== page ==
Mix Interiors 215 - September 2021

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Mix Interiors 215

September 2021


karndean.com/en-gb/commercial-flooring karndeancommercialuk


Contents INSIGHT

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UPFRONT

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SEVEN WAYS TO ELIMINATE FURNITURE LANDFILL We sit down with Mixology21 finalists JPA Workspaces to discuss delivering furniture solutions with minimal environmental impact

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ASTROLOGY FOR BUSINESS OR EMOTIONAL FITNESS? M Moser’s Steve Gale looks at the psychology of workplace design

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MATERIAL MATTERS This month, Fettle’s Tom Parker and Andy Goodwin offer up a selection of their favourite material products

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DESERT ISLAND DESKS Susie Harrison, Head of Creative, AIS

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NEIL USHER Paradoxically Speaking: Change

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PROPERTY Plug-and-play is shaping up to be the new normal in the UK office sector. It’s going to mean big changes – but there’s nothing to fear, David Thame reassures us

ROUNDTABLE 34

MIX ROUNDTABLE IN PARTNERSHIP WITH AMTICO FLOORING

Coworking post-pandemic: how to stay ahead of the curve

30 UNDER 30 40

30 UNDER 30 REVIEW Six industry experts give us their highs, lows and learnings from 2020

48 ADAPTIVE REUSE AND SOCIETAL RESTORATION Ever since buildings have been built, they have been repurposed. How can existing building assets remain relevant in a changing world?

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ROUNDTABLE 54

MIX ROUNDTABLE

IN PARTNERSHIP WITH ULTRAFABRICS Making perfect sensory:

the importance of colour and surfaces when designing multi-sensory spaces

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CASE STUDY: AUOTDESK, LONDON We look at the story behind the new London home of Autodesk from Tetris

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CASE STUDY: CHAUCER, LONDON Scott Brownrigg’s interior design team recently completed the fit-out of the impressive new headquarters for the Chaucer specialty (re) insurance group in the heart of the City of London

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76 CASE STUDY: MONDRIAN SHOREDITCH Goddard Littlefair are inspired by the vibrant community of East London at Mondrian’s much anticipated Shoreditch qoutpost 84

THE FINAL WORD Mike Walley, Senior Director of Global Real Estate & Workplace Strategy at Criteo

Mix 215 September 2021 | 1


WELCOME

A word from Mick

Get in touch

I’m confused (not that it takes that much most of the time!). I’m struggling to get to grips with people’s working patterns as they return (or don’t return) to their places of work. I may have said this before once or twice, but – by luck rather than good management – I have, for the past 20+ years, worked what the majority of people would consider to be unusual working hours, with home being my base – possibly not dissimilar to the ‘new’ working patterns of many. So, in pretty normal fashion, I recently found myself reverse commuting into London at 5pm-ish. I was surprised to see that the opposite platform at Stratford station (which connects Essex and Canary Wharf, of course) was packed full of people. I didn’t know whether to be happy at the site of such normality or depressed by the fact that we’ve clearly learnt nothing from this pandemic. If there’s one good thing that could come out of all this it’s surely the realisation that we don’t need to (nor should we) cram ourselves onto platforms, trains and buses twice a day just so that we arrive at work at 9am and leave again at 5.30pm? Is this madness ‘the old normal’? To make all of this more confusing, I arrived in the City just 15 minutes later and it was still relatively quiet! So I can’t even blame it on the financial sector! Like I said, I’m confused.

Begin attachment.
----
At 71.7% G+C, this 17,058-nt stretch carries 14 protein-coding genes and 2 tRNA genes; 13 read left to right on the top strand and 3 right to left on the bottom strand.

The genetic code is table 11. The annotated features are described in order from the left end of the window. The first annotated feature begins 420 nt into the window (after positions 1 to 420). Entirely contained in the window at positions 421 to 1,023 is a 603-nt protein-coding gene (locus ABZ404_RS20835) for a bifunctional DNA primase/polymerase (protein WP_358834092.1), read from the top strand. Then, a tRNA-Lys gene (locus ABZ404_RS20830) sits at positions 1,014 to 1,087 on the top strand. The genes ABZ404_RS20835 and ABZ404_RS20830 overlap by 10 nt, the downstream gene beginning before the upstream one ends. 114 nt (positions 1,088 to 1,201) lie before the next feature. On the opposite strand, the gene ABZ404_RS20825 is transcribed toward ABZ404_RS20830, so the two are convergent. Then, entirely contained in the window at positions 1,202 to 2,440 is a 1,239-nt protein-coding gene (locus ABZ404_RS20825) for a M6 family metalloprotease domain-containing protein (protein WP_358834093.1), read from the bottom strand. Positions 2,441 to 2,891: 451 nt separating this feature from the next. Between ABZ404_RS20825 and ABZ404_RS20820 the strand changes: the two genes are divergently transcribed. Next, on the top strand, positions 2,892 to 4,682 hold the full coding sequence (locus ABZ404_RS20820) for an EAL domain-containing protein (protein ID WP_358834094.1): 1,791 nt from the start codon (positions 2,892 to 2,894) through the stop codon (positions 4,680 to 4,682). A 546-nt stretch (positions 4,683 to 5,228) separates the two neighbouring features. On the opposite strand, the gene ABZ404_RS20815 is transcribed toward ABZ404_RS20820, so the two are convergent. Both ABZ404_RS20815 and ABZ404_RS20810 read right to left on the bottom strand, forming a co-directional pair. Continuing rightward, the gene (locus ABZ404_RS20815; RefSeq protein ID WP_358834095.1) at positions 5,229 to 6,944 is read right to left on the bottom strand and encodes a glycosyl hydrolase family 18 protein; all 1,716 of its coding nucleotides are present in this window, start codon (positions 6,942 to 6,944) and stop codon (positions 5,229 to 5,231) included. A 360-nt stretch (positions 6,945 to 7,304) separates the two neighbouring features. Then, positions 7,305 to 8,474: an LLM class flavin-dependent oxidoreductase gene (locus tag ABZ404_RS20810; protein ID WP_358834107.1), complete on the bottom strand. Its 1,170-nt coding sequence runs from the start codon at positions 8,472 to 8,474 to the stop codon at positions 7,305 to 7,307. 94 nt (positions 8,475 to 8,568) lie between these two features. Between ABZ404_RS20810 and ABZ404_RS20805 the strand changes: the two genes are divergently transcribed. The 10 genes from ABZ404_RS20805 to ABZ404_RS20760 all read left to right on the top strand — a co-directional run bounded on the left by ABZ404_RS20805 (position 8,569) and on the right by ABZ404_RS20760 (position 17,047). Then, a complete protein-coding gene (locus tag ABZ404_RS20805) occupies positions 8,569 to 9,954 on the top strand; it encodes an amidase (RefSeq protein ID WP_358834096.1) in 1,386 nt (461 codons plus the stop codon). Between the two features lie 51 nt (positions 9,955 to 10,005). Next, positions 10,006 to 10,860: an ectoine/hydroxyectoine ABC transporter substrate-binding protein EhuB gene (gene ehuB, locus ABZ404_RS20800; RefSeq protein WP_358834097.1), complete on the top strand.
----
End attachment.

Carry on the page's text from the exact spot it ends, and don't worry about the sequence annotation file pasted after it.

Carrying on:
EDITOR Mick Jordan mick@mixinteriors.com MANAGING DIRECTOR Marcie Incarico marcie@mixinteriors.com BUSINESS DEVELOPMENT MANAGER Kate Borastero kate@mixinteriors.com EDITORIAL EXECUTIVE Chloe Petersen Snell chloe@mixinteriors.com

The cover THE LOGO This month’s cover logo was designed by LOM architecture and design, who looked to work with the irregular linear pattern of the background and the highlights shown through the layer of white. WWW.LOM-ARCHITECTURE.COM

THE COVER IMAGE Inspired by Karndean’s own mission to push boundaries and empower a sense of possibility, this month’s cover presents an abstract representation of design as an endless journey of discovery with lines of intersecting colour extracted from natural textures and various landscapes creating sense of movement. COURTESY OF KARNDEAN

DESIGNER Tammi Bell tamzin@tamzinrosedesigns.com FOUNDING PUBLISHER Henry Pugh CONTRIBUTORS Steve Gale, David Thame Mike Walley, Neil Usher ADDRESS Unit 2 Abito, 85 Greengate, Manchester M3 7NA TELEPHONE 0161 519 4850 EMAIL editorial@mixinteriors.com WEBSITE www.mixinteriors.com TWITTER @mixinteriors INSTAGRAM @mix.interiors LINKEDIN Mix Interiors

Printed by S&G Print ISSN 1757-2371

Get your own To ensure that a regular copy of Mix Interiors reaches you or to request back issues, call 0161 519 4850 or email lisa@mixinteriors.com ANNUAL SUBSCRIPTION CHARGES UK single £45.50, Europe £135 (airmail), Outside Europe £165 (airmail)

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HEAD OF OPERATIONS Lisa Jackson lisa@mixinteriors.com





UPFRONT

The North will rise again Diary date: 9 December 2021 Venue: Kimpton Clocktower Hotel, Manchester